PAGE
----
15 Minutes With Birds

When students spend at least 15 minutes once a week with birds, it can enhance both their interest in their local habitat and their ability to think scientifically (making observations and predictions, questioning, reaching conclusions, revising their prediction based on evidence, and sharing results). Here are five easy ways for educators and students to spend 15 minutes with birds:

  1. Bird Watching

    bird, out, female

    Which birds might you spy during a bird watch?

Bird watching is a great way for beginning birders to start becoming aware of birds. Birds are a great way to connect to the environment because they can literally be found anywhere, all year round. To watch birds, just gather the basic gear—a field notebook, a field guide, and binoculars, if you have them—and go outside. The venue could be a backyard, school campus, recreational trail, a park in your community, anywhere outdoors. For even more fun, have kids observe and record what they see in several different habitats and make comparisons. If possible, install our Merlin Bird ID app on your smartphone or tablet and take it with you to help identify any mystery birds you see. If students observe and record what kind and how many birds they see, they can submit that data into eBird, a global database for birders. They will be contributing to the data professional scientists use and study. Using eBird with Students is a great article available from BirdSleuth to support your use of eBird with youth. Consider having your group watch birds a few times each month so they can observe and record the seasonal changes they notice.

  1. Follow a Bird

After observing various birds informally, students may begin to choose their favorites. This is a perfect time to invite them to follow a particular bird and observe its behaviors. Observe that one bird closely: what does it looks like; how does it sing; what does it do; does it interact with other birds? Sketch and describe the bird. This will give students great hands-on experience making systematic observations and allow them to become an expert on that bird for the entire group. Soon, students will be able to help each other identify birds in the field, as you hear, “I know that one! It’s my bird!”

  1. Listen to Bird Songs

    A sound map that includes footsteps, several flocks of geese. an airplane, wind, and other sounds.

    A sound map that includes footsteps, several flocks of geese. an airplane, wind, and other sounds.

On an unexpected rainy day, listening to bird songs or watching videos from Macaulay Library are great ways to keep connecting with birds. As you listen to the songs and calls, imagine what messages the bird is conveying to other members of its species. In addition, don’t forget to check out Bird Song Hero, which is a new interactive feature of Bird Academy, and provides a way to learn about bird songs visually.

Bonus activity: Go outside and have kids spread themselves out in an area or along a trail. Have them spend 10 quiet minutes listening carefully to all the sounds around them. Your students will be surprised as their ears start to “wake up!” Using paper and pencil, tell them to draw a “sound map” representing the sounds they hear in a way that makes sense to them. Which sounds are natural? Man-made? Have them share what they heard with each other.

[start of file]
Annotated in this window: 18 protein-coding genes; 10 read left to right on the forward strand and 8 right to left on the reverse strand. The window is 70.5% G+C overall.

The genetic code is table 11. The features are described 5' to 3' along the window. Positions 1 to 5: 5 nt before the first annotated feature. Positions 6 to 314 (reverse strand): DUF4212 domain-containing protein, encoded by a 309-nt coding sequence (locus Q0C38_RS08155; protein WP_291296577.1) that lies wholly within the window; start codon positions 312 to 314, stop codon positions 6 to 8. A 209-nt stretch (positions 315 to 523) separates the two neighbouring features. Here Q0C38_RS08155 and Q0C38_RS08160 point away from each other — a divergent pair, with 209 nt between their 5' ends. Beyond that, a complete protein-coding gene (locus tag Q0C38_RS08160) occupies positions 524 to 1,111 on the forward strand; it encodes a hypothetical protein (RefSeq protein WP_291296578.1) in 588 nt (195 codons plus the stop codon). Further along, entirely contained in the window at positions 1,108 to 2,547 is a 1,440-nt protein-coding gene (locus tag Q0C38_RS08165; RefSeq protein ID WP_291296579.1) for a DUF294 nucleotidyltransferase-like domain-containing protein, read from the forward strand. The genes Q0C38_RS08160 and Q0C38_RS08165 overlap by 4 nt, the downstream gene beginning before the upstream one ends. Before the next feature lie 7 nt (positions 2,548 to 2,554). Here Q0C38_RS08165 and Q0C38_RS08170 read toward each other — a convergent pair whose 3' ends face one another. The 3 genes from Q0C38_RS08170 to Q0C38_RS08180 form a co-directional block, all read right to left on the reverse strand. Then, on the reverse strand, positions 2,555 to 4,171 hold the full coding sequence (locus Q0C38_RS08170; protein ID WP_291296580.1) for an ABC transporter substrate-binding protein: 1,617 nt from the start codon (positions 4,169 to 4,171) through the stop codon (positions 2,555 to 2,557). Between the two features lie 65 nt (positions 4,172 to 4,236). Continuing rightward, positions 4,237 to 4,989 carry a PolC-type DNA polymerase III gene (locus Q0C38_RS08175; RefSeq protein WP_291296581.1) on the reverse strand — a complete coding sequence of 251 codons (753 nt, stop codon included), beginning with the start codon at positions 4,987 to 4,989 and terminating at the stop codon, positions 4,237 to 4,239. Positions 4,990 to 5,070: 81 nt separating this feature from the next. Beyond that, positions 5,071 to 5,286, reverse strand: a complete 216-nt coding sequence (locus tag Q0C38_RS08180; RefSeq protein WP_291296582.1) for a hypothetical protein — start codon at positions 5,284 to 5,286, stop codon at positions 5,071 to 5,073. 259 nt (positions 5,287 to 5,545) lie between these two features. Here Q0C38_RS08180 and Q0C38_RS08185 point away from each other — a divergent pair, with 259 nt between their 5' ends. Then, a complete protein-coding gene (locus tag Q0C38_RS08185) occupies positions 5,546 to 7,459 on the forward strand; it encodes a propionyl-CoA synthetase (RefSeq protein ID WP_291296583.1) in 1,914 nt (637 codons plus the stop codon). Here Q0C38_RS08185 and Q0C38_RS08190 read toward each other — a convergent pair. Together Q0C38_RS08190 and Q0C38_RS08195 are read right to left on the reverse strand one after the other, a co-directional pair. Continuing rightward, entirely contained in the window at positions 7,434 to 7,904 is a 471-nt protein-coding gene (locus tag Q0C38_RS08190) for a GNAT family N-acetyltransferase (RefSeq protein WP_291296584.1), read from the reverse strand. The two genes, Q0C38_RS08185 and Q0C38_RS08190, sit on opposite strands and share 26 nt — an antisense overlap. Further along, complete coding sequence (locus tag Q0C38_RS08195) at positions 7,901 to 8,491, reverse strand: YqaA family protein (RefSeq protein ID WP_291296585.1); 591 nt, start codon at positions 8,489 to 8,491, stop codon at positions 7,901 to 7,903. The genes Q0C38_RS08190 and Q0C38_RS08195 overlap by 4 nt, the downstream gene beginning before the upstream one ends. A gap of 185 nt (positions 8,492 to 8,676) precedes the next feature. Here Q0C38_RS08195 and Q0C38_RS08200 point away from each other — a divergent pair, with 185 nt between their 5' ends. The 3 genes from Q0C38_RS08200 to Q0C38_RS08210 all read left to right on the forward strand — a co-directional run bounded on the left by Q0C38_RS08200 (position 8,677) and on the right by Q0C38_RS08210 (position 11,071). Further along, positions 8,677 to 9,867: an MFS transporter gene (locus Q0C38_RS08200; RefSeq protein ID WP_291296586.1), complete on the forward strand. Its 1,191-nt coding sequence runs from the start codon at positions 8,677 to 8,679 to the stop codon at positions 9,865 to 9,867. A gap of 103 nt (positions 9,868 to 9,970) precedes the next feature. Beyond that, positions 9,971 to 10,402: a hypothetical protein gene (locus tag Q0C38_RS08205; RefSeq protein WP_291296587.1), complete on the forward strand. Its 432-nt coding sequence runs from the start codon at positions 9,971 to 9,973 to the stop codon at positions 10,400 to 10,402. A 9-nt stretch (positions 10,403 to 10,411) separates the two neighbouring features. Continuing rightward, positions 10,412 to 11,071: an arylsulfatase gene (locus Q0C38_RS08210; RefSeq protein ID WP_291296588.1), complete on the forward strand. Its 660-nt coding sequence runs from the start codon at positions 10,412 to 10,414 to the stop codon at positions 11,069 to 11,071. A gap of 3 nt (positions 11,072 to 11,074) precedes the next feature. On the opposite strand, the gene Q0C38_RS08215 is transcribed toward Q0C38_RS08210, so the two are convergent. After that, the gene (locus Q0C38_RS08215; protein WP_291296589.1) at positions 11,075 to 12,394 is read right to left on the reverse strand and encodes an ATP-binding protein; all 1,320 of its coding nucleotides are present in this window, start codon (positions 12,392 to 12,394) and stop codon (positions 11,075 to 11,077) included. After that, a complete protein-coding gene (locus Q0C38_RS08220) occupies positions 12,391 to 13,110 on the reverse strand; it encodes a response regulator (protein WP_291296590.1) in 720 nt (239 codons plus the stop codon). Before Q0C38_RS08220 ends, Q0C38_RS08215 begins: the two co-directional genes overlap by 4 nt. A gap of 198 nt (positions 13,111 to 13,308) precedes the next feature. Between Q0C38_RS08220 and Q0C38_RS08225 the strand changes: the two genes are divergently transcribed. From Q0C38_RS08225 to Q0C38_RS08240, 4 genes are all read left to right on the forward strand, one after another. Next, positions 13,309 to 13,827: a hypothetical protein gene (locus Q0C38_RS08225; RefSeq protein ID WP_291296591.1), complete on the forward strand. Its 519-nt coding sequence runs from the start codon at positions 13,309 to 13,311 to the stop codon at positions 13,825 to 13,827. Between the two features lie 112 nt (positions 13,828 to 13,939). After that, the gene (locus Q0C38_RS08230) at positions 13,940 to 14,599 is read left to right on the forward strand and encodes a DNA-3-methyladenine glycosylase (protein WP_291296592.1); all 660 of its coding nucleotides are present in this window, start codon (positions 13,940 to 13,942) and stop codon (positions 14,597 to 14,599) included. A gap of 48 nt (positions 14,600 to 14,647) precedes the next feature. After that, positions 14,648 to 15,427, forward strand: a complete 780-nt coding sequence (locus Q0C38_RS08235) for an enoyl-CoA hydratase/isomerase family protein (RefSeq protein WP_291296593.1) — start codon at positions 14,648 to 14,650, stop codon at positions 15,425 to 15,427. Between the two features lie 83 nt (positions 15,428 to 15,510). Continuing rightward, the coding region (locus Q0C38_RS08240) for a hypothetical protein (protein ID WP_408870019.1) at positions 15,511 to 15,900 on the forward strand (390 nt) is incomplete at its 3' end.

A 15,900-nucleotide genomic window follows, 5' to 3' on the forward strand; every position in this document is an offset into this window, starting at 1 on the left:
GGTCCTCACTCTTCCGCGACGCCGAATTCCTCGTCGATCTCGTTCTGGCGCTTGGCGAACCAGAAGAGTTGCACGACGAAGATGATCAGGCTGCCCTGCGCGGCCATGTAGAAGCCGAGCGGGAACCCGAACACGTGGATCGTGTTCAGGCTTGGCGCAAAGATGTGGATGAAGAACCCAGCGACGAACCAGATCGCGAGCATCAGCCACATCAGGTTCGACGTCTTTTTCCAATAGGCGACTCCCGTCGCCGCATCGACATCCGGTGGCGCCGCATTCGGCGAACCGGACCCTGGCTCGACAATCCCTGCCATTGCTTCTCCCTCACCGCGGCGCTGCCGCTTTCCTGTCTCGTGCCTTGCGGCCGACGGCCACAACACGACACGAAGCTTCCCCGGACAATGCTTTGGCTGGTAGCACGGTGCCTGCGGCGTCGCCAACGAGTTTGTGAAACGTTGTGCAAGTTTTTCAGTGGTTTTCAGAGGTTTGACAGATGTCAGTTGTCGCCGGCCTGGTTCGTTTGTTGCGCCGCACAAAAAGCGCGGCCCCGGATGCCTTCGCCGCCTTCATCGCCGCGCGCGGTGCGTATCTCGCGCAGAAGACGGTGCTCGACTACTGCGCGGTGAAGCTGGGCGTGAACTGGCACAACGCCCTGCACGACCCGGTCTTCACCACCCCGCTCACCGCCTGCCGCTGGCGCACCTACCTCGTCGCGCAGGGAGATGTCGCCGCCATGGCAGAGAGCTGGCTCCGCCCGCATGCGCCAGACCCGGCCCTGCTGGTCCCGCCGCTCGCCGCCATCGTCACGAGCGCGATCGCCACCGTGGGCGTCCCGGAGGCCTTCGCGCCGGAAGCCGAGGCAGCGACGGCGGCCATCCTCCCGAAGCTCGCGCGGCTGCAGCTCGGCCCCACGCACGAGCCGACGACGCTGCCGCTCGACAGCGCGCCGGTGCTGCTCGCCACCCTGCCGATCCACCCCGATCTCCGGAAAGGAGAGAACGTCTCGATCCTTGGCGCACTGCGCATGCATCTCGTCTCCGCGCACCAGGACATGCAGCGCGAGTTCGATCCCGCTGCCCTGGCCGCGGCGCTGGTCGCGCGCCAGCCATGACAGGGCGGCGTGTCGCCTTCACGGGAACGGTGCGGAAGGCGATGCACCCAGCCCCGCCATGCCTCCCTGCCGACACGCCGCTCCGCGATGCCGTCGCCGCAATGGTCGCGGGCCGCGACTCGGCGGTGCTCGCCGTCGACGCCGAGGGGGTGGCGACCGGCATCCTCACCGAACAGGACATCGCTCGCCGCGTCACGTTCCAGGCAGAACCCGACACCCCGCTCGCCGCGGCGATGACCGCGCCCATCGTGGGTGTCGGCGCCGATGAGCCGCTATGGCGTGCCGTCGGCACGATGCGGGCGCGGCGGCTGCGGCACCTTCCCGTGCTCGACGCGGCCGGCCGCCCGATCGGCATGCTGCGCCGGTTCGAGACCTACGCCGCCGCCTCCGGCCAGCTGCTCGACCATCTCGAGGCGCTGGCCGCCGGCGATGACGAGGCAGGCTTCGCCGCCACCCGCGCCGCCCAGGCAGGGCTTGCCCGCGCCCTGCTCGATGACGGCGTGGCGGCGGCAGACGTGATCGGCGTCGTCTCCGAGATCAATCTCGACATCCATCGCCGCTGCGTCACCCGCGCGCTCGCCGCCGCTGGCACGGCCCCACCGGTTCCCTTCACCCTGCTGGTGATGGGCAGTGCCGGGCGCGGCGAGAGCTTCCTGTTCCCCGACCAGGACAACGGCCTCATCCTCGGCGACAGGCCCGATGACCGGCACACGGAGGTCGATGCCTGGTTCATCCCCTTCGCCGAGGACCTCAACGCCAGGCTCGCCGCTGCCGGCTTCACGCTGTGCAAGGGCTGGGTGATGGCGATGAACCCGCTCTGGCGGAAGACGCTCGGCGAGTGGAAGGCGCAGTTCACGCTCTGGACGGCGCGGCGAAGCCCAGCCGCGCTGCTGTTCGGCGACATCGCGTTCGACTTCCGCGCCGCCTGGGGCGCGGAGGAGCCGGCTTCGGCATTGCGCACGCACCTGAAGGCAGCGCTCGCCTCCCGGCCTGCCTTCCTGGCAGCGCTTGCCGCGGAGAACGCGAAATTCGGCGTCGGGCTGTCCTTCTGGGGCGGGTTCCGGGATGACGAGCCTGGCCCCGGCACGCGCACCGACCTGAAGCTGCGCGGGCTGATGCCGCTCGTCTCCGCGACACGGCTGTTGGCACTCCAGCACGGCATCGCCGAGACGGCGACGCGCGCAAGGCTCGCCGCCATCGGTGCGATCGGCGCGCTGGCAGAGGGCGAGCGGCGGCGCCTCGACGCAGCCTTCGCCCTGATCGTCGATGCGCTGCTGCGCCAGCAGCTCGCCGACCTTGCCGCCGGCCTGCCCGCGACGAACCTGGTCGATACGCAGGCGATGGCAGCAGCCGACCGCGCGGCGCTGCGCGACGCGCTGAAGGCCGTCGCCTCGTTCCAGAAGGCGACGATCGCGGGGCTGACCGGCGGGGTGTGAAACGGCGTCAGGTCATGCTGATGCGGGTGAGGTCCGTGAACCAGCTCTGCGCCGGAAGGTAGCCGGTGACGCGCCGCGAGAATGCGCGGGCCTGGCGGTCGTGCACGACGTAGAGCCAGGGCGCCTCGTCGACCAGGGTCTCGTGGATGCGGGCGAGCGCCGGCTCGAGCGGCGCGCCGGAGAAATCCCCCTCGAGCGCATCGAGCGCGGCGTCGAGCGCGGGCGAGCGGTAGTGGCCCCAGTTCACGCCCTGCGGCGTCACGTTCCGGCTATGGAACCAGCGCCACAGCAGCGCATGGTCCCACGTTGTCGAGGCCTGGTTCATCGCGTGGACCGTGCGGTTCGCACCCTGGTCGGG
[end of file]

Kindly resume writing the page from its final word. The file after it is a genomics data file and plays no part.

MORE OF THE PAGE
1. Feed Birds

    Making a pine cone feeder.

    Making a pine cone feeder.

Simply install a few bird feeders and watch the birds show up, especially during the winter! It’s easy to make bird feeders from recycled materials. We welcome you to download our Feathered Friends resource (nine lessons available as a free download; contains plans for building bird feeders). To take it further, we invite you to participate in Project FeederWatch a winter-long citizen-science project which focuses on the birds that visit feeders in North America. For homeschool educators, we offer an eight-page document, Homeschooler’s Guide to Project FeederWatch (free download)!

  1. Watch Nestlings via Bird Cams

Who doesn’t love baby birds? While few of us have the direct access that would allow us to observe nestlings and fledglings in a nest first hand, thanks to Bird Cams, you can via your computer! Depending on the season, there are several cameras available from which to choose: Barn Owls in Texas, American Kestrels in Idaho, Ospreys in Montana, and Red-tailed Hawks in Ithaca, just to name a few. On the Bird Cams site, students can watch the exciting and informative videos that are archived and learn about birds’ behaviors as if they were actually right there in the nest! What’s more, our free four-lesson curriculum Life in a Nest will help you to engage students in science learning and scaffold genuine scientific observation.

By spending 15 minutes learning about and watching birds, you are building students’ connection to the natural world and encouraging the use of important scientific thinking skills. Watch as your students blossom from beginner bird watchers into seasoned birders!

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